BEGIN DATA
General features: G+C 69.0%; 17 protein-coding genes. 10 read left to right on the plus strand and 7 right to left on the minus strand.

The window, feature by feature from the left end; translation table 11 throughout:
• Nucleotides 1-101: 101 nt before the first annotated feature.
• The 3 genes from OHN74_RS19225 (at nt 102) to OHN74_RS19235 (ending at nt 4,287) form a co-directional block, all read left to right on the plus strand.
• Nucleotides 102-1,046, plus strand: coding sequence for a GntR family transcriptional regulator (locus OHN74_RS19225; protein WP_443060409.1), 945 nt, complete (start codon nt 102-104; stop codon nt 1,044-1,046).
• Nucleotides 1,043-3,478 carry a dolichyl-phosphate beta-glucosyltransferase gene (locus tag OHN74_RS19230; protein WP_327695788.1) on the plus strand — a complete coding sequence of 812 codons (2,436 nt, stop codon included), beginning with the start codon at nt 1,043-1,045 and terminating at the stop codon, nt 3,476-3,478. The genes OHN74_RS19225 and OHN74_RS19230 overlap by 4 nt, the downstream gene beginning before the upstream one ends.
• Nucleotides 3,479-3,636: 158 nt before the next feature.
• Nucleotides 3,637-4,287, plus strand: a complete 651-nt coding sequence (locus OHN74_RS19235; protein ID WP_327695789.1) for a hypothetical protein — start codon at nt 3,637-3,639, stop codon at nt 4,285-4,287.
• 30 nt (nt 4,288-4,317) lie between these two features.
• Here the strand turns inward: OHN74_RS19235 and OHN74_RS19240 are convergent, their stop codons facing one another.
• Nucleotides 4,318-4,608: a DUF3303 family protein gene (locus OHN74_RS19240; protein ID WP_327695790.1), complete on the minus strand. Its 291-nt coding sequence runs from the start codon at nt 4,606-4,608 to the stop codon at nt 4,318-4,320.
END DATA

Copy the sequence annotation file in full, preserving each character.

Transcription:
General features: G+C 69.0%; 17 protein-coding genes. 10 read left to right on the plus strand and 7 right to left on the minus strand.

The window, feature by feature from the left end; translation table 11 throughout:
• Nucleotides 1-101: 101 nt before the first annotated feature.
• The 3 genes from OHN74_RS19225 (at nt 102) to OHN74_RS19235 (ending at nt 4,287) form a co-directional block, all read left to right on the plus strand.
• Nucleotides 102-1,046, plus strand: coding sequence for a GntR family transcriptional regulator (locus OHN74_RS19225; protein WP_443060409.1), 945 nt, complete (start codon nt 102-104; stop codon nt 1,044-1,046).
• Nucleotides 1,043-3,478 carry a dolichyl-phosphate beta-glucosyltransferase gene (locus tag OHN74_RS19230; protein WP_327695788.1) on the plus strand — a complete coding sequence of 812 codons (2,436 nt, stop codon included), beginning with the start codon at nt 1,043-1,045 and terminating at the stop codon, nt 3,476-3,478. The genes OHN74_RS19225 and OHN74_RS19230 overlap by 4 nt, the downstream gene beginning before the upstream one ends.
• Nucleotides 3,479-3,636: 158 nt before the next feature.
• Nucleotides 3,637-4,287, plus strand: a complete 651-nt coding sequence (locus OHN74_RS19235; protein ID WP_327695789.1) for a hypothetical protein — start codon at nt 3,637-3,639, stop codon at nt 4,285-4,287.
• 30 nt (nt 4,288-4,317) lie between these two features.
• Here the strand turns inward: OHN74_RS19235 and OHN74_RS19240 are convergent, their stop codons facing one another.
• Nucleotides 4,318-4,608: a DUF3303 family protein gene (locus OHN74_RS19240; protein ID WP_327695790.1), complete on the minus strand. Its 291-nt coding sequence runs from the start codon at nt 4,606-4,608 to the stop codon at nt 4,318-4,320.